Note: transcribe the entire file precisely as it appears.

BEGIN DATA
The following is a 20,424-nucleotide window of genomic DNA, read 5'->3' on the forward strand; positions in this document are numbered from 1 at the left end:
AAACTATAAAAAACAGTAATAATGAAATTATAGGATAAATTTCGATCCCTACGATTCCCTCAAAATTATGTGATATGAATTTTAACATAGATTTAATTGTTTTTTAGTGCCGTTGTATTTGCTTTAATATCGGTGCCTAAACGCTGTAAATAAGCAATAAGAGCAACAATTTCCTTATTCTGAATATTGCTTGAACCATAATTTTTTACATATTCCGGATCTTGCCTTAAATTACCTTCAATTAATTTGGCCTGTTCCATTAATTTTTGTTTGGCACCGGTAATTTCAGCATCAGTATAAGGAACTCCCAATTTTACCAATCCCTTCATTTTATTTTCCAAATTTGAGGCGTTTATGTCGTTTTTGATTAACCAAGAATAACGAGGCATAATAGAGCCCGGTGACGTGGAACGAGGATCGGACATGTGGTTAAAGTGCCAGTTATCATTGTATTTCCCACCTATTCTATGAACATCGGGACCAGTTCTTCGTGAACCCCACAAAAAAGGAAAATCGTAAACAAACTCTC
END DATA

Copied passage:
The following is a 20,424-nucleotide window of genomic DNA, read 5'->3' on the forward strand; positions in this document are numbered from 1 at the left end:
AAACTATAAAAAACAGTAATAATGAAATTATAGGATAAATTTCGATCCCTACGATTCCCTCAAAATTATGTGATATGAATTTTAACATAGATTTAATTGTTTTTTAGTGCCGTTGTATTTGCTTTAATATCGGTGCCTAAACGCTGTAAATAAGCAATAAGAGCAACAATTTCCTTATTCTGAATATTGCTTGAACCATAATTTTTTACATATTCCGGATCTTGCCTTAAATTACCTTCAATTAATTTGGCCTGTTCCATTAATTTTTGTTTGGCACCGGTAATTTCAGCATCAGTATAAGGAACTCCCAATTTTACCAATCCCTTCATTTTATTTTCCAAATTTGAGGCGTTTATGTCGTTTTTGATTAACCAAGAATAACGAGGCATAATAGAGCCCGGTGACGTGGAACGAGGATCGGACATGTGGTTAAAGTGCCAGTTATCATTGTATTTCCCACCTATTCTATGAACATCGGGACCAGTTCTTCGTGAACCCCACAAAAAAGGAAAATCGTAAACAAACTCTC